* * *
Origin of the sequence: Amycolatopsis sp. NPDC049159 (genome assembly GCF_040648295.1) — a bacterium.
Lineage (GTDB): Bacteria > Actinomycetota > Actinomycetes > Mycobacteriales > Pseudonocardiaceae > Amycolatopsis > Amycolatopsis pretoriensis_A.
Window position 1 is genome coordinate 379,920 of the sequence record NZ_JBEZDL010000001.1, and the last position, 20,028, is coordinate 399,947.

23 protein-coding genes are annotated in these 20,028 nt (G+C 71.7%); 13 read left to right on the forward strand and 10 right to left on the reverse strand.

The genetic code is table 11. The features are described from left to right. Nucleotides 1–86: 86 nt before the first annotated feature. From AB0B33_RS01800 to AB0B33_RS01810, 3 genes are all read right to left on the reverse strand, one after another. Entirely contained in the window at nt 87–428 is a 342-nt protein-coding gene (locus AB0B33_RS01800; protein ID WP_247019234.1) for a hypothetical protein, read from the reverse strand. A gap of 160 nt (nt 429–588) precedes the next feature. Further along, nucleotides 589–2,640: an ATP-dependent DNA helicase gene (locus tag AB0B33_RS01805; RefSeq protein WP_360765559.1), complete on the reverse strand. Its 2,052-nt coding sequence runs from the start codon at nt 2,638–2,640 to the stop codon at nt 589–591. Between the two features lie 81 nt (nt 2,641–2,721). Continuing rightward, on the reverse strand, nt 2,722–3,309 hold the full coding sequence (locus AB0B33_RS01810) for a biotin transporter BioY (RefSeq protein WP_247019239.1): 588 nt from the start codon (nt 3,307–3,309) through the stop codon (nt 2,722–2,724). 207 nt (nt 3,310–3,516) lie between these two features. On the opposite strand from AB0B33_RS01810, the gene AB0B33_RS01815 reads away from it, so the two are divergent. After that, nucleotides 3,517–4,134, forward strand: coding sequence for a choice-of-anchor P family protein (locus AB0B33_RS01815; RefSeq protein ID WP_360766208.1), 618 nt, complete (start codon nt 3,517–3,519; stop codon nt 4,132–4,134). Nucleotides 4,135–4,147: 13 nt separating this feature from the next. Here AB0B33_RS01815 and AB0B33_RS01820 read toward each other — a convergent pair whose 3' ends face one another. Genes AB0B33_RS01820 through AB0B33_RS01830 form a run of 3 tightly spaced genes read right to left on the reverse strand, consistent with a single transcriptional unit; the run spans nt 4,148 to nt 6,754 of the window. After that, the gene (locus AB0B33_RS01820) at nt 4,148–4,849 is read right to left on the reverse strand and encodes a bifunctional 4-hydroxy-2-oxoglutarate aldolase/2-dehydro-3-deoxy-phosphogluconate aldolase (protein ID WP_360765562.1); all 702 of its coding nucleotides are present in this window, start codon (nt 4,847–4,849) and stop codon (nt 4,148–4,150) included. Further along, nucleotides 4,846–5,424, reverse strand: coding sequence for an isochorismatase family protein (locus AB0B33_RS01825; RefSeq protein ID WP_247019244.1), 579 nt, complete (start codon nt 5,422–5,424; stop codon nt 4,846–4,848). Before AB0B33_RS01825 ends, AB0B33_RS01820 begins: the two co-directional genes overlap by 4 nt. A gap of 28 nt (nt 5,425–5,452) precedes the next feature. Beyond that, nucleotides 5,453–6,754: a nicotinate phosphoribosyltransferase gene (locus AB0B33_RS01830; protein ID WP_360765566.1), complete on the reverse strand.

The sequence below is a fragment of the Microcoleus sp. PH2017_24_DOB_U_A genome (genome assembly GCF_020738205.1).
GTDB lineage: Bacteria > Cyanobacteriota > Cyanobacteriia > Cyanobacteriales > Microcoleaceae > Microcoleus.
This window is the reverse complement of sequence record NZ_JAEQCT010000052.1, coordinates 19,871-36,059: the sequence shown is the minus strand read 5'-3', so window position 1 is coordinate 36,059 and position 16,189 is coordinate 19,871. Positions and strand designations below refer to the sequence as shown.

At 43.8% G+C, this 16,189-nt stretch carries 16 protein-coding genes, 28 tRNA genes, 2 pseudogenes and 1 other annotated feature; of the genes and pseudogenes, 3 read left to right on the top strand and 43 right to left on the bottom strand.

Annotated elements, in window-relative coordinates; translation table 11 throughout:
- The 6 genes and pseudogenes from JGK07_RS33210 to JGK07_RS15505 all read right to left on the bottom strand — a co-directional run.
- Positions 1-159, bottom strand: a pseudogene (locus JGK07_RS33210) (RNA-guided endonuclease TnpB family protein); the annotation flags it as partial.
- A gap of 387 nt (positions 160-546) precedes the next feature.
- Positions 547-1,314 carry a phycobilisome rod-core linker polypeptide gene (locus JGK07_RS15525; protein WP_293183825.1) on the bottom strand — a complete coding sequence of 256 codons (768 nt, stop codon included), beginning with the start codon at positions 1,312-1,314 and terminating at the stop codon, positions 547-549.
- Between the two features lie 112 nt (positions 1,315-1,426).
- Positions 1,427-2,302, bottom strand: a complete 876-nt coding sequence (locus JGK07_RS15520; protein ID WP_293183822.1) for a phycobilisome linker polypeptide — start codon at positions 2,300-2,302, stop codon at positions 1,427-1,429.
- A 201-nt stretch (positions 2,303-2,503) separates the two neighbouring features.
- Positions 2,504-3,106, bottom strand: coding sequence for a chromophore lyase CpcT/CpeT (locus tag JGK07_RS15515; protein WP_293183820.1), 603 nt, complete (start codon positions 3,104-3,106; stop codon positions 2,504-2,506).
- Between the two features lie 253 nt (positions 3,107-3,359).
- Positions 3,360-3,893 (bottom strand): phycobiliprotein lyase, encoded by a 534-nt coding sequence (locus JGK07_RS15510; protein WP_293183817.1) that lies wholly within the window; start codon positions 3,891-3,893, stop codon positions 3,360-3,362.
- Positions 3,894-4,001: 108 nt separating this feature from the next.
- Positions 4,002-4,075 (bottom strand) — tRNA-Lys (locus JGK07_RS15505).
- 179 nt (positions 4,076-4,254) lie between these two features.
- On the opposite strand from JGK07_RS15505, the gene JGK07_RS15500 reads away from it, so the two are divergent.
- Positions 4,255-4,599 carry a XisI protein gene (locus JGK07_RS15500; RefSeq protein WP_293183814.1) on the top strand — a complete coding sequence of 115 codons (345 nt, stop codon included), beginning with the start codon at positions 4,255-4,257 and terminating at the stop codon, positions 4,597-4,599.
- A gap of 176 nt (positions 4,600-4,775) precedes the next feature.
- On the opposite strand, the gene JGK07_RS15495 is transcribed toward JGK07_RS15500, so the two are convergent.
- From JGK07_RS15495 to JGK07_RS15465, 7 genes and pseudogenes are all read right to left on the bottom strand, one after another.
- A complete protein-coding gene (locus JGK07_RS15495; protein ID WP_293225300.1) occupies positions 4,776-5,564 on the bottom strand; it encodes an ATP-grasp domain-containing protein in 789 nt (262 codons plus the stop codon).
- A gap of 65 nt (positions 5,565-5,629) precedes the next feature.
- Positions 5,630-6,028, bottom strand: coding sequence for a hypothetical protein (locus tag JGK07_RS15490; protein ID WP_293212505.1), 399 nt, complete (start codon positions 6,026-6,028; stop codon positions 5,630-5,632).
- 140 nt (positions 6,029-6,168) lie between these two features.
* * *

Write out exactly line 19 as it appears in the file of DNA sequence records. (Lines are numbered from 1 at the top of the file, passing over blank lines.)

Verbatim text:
- Between the two features lie 253 nt (positions 3,107-3,359).